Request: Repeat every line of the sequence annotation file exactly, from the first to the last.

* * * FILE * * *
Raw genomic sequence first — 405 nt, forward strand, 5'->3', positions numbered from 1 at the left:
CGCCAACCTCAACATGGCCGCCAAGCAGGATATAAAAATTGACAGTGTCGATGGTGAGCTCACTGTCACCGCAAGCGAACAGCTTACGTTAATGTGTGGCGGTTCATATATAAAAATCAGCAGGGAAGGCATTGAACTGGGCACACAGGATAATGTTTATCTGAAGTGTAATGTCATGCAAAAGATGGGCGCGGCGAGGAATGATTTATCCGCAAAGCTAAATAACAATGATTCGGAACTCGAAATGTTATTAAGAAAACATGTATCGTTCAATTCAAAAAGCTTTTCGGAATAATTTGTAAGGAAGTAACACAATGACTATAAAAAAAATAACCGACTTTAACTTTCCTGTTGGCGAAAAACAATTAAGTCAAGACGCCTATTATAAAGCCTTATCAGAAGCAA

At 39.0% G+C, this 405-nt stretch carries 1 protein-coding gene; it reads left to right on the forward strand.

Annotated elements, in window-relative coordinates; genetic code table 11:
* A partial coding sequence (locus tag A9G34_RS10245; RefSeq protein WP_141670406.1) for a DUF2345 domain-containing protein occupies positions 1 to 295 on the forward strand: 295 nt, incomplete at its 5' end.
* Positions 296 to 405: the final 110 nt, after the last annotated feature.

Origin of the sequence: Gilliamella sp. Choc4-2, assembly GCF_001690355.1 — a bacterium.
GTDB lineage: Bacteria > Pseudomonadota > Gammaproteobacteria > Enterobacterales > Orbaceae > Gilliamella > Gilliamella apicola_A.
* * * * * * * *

Raw genomic sequence first — 405 nt, forward strand, 5'->3', positions numbered from 1 at the left:
CGCCAACCTCAACATGGCCGCCAAGCAGGATATAAAAATTGACAGTGTCGATGGTGAGCTCACTGTCACCGCAAGCGAACAGCTTACGTTAATGTGTGGCGGTTCATATATAAAAATCAGCAGGGAAGGCATTGAACTGGGCACACAGGATAATGTTTATCTGAAGTGTAATGTCATGCAAAAGATGGGCGCGGCGAGGAATGATTTATCCGCAAAGCTAAATAACAATGATTCGGAACTCGAAATGTTATTAAGAAAACATGTATCGTTCAATTCAAAAAGCTTTTCGGAATAATTTGTAAGGAAGTAACACAATGACTATAAAAAAAATAACCGACTTTAACTTTCCTGTTGGCGAAAAACAATTAAGTCAAGACGCCTATTATAAAGCCTTATCAGAAGCAA

At 39.0% G+C, this 405-nt stretch carries 1 protein-coding gene; it reads left to right on the forward strand.

Annotated elements, in window-relative coordinates; genetic code table 11:
* A partial coding sequence (locus tag A9G34_RS10245; RefSeq protein WP_141670406.1) for a DUF2345 domain-containing protein occupies positions 1 to 295 on the forward strand: 295 nt, incomplete at its 5' end.
* Positions 296 to 405: the final 110 nt, after the last annotated feature.

Origin of the sequence: Gilliamella sp. Choc4-2, assembly GCF_001690355.1 — a bacterium.
GTDB lineage: Bacteria > Pseudomonadota > Gammaproteobacteria > Enterobacterales > Orbaceae > Gilliamella > Gilliamella apicola_A.